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IT efficiency at CBS

The College of Biological Sciences is making IT work harder for academics, while saving money in the process.

February 19, 2013

"Operational excellence is not just about purely saving money. It's also about getting more out of the money we have to invest," says Craig Bantz, director of technology innovation with the College of Biological Sciences (CBS). "It's about a better way to do things."

Nevertheless, it's hard to ignore that a "better way to do things" has resulted in CBS spending less now on information technology services than it has at any time in the last decade, while at the same time getting more out of IT than ever before.

Bantz is responsible for leading the CBS Information Technology department. Finding and developing innovative technology solutions for research, education, and the day-to-day work of CBS is at the core of what he does. But the problem is that too much day-to-day work can overwhelm and bog down innovation.

So Bantz and CBS IT have made a number of moves recently to put the core of IT back into the hands of the college.

We need to answer a question for students: Why do you want to go [to the U]? What makes us unique? Here…you're discovering—with leadership from faculty, working right there alongside them. You can't Google that. -Craig Bantz, on reinvesting IT money in academic technology.

Paring back to innovate

One step they took was to transfer the position responsible for installing updates and software on CBS computers—computer management—to central OIT. The move saves the college about $90,000 per year, while freeing CBS-IT staff to work on research support and educational endeavors such as instructional technology, Bantz says.

But it's not just a shifting of costs. Because of the nature of the work, the position is scalable.

Nate Wagenaar, an OIT information technology supervisor who is involved in leading the U-wide Help Desk consolidation effort, says that this computer management aspect of help desk support is an IT service on campus that is often duplicated.

"It uses tools that scale very well. Once you hit a large number of computers, it doesn't increase the amount of effort to do significantly more…so the same amount of work might be required to manage 500 computers, as say, 5,000," says Wagenaar. That puts the CBS-IT staff member who transferred to OIT in a position that can now benefit others at the University.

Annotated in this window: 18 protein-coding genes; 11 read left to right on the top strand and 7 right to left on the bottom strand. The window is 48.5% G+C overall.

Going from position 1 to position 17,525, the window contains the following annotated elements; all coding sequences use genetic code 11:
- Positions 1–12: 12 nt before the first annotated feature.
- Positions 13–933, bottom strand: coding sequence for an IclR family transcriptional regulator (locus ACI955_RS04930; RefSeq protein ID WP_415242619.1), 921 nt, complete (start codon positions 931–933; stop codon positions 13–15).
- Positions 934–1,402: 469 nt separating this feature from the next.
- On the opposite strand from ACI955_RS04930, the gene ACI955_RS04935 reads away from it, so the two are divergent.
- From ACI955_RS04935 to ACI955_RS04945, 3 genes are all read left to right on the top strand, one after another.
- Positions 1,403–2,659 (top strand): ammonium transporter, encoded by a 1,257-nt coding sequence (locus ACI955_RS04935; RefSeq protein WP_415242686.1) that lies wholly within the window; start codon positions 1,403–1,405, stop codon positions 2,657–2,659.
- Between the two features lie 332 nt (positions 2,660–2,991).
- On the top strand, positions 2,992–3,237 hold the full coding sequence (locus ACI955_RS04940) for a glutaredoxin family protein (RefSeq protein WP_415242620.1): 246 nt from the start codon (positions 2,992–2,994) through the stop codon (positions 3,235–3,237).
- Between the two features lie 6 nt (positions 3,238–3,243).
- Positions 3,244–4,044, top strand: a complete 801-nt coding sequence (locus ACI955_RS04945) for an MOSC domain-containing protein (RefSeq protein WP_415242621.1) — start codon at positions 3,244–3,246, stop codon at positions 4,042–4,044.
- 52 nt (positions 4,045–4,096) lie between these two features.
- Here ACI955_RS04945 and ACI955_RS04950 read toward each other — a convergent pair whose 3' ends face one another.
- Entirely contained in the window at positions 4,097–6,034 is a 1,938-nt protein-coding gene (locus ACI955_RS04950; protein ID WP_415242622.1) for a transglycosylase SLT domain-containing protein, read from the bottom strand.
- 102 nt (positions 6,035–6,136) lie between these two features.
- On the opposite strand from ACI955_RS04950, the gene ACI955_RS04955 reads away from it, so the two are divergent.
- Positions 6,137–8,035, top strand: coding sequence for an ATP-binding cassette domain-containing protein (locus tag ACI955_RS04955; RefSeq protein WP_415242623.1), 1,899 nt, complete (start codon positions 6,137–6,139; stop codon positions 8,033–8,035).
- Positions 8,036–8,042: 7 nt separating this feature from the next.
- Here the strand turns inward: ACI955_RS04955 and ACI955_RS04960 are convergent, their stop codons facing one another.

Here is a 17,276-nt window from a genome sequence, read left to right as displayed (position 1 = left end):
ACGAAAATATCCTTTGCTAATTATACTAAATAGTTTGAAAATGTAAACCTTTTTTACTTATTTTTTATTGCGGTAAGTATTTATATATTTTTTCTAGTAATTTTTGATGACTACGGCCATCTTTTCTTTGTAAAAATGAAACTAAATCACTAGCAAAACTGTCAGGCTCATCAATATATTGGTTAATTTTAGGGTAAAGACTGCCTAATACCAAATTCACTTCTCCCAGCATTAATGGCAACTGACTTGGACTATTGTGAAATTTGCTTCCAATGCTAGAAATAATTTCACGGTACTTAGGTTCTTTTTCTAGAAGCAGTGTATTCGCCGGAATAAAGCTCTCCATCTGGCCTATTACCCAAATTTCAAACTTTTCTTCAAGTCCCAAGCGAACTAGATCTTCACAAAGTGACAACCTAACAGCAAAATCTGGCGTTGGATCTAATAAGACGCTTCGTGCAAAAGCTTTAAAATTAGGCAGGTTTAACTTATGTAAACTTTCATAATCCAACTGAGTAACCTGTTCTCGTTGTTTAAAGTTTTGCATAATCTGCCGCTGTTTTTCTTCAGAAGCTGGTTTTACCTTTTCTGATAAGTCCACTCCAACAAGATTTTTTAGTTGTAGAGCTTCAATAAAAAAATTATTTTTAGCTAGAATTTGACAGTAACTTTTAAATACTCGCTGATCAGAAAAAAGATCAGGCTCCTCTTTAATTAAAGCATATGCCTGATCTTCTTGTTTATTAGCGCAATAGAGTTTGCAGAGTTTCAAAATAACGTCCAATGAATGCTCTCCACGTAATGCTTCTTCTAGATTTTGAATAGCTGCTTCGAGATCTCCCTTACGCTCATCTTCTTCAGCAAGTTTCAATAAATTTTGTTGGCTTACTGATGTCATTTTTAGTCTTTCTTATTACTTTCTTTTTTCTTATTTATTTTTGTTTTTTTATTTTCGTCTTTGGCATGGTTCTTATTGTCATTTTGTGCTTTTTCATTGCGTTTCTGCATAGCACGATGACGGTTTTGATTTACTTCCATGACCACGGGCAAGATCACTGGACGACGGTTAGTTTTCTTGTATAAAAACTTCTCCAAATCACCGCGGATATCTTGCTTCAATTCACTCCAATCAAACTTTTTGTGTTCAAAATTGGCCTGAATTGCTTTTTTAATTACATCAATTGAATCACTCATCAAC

The U is pushing for similar moves systemwide under the Help Desk consolidation, launched this past December. In fact, CBS just announced that it will shift its desk-side computer support to OIT as well, making it the first tangibly sized collegiate unit to shift all of its help desk functions.

After that, says Bantz, "CBS IT will do only things specific to CBS—it's kind of the holy grail of academic information technology."

Big savings in time and money also came to CBS when the college moved its 3,000-plus web pages to a new web content management system—Drupal—a move the U just announced systemwide. CBS.umn.edu went live with Drupal in June 2011, the first college-wide implementation.

Blink

Getting rid of the day-to-day has freed CBS IT staff to innovate solutions like "Blink" (cbs.umn.edu/blink), a list of life science-related seminars around campus. Previously, says Bantz, seminars were advertised on 30 different websites, usually in the form of 30 PDFs—or worse, he laughs—posted in elevators in 30 different buildings.

Blink captures more than 40 seminar series hosted by departments and centers in the College of Biological Sciences, College of Food, Agricultural and Natural Resource Sciences, College of Science and Engineering, College of Veterinary Medicine, and Medical School.

When CBS lost a web manager to a new job, they took the opportunity to evaluate the primary responsibilities of the position—which in part included making requested updates to those 3,000 pages. They found that by moving to Drupal, a user-friendly web management system, they could avoid rehiring, save $75,000, and end up with a more efficient process to boot.

"Drupal is so user friendly that our website is updated much more often now by more than 40 people rather then just one person," says Bantz.

Together, these two steps have saved CBS about $165,000, or approximately 5 percent of the $3 million CBS administration budget.

Putting savings to use

Savings have been used to start a computer subsidy program to encourage CBS faculty, staff, and graduate students to buy the highest-performing, most cost-effective computers by consulting with CBS-IT in purchasing decisions.

Another major beneficiary of IT savings has been the creation of the Active Learning Lab, a CBS pilot program that gives undergraduate students all the tools they need to perform independent research in circumstances that mirror those of a professional scientist, says Bantz. The lab is very different from a teaching or instructional lab, where a student might be given a set of instructions, follow an experiment, and—lo and behold—it works out according to a plan.

"How research happens—new research—doesn't come with a manual. Here, undergrads are working with the same tools a grad student or faculty member has. This is something we're going to be talking about in a year," says Bantz.

"Faculty defining themselves via a lecture these days is difficult. There are free lectures online that will be watched by millions of people. We need to answer a question for students: Why do you want to go [to the U]? What makes us unique? Here…you're discovering—with leadership from faculty, working right there alongside them. You can't Google that."

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